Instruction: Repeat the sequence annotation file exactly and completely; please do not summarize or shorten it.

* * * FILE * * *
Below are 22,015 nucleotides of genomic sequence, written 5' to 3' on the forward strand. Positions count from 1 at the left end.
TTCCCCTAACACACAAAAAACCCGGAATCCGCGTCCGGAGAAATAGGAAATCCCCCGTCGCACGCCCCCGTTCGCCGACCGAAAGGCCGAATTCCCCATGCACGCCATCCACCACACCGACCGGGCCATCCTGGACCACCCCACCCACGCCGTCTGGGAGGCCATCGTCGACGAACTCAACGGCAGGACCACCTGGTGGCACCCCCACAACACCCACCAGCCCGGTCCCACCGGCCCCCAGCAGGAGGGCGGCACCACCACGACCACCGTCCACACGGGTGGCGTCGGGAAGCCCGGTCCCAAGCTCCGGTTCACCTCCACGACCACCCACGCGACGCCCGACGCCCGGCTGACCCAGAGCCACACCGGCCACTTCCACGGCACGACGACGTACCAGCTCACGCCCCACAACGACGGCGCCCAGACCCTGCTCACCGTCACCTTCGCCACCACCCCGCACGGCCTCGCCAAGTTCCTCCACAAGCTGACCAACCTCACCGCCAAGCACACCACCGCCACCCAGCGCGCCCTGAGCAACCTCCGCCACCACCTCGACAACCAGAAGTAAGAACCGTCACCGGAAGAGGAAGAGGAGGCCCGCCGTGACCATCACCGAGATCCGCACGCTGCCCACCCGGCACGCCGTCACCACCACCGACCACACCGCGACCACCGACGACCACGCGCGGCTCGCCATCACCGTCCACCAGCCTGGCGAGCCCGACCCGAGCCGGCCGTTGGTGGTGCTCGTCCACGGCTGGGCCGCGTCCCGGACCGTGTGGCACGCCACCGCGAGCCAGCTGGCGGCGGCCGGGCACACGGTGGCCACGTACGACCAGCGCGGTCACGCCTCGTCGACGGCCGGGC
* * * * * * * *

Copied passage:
Below are 22,015 nucleotides of genomic sequence, written 5' to 3' on the forward strand. Positions count from 1 at the left end.
TTCCCCTAACACACAAAAAACCCGGAATCCGCGTCCGGAGAAATAGGAAATCCCCCGTCGCACGCCCCCGTTCGCCGACCGAAAGGCCGAATTCCCCATGCACGCCATCCACCACACCGACCGGGCCATCCTGGACCACCCCACCCACGCCGTCTGGGAGGCCATCGTCGACGAACTCAACGGCAGGACCACCTGGTGGCACCCCCACAACACCCACCAGCCCGGTCCCACCGGCCCCCAGCAGGAGGGCGGCACCACCACGACCACCGTCCACACGGGTGGCGTCGGGAAGCCCGGTCCCAAGCTCCGGTTCACCTCCACGACCACCCACGCGACGCCCGACGCCCGGCTGACCCAGAGCCACACCGGCCACTTCCACGGCACGACGACGTACCAGCTCACGCCCCACAACGACGGCGCCCAGACCCTGCTCACCGTCACCTTCGCCACCACCCCGCACGGCCTCGCCAAGTTCCTCCACAAGCTGACCAACCTCACCGCCAAGCACACCACCGCCACCCAGCGCGCCCTGAGCAACCTCCGCCACCACCTCGACAACCAGAAGTAAGAACCGTCACCGGAAGAGGAAGAGGAGGCCCGCCGTGACCATCACCGAGATCCGCACGCTGCCCACCCGGCACGCCGTCACCACCACCGACCACACCGCGACCACCGACGACCACGCGCGGCTCGCCATCACCGTCCACCAGCCTGGCGAGCCCGACCCGAGCCGGCCGTTGGTGGTGCTCGTCCACGGCTGGGCCGCGTCCCGGACCGTGTGGCACGCCACCGCGAGCCAGCTGGCGGCGGCCGGGCACACGGTGGCCACGTACGACCAGCGCGGTCACGCCTCGTCGACGGCCGGGC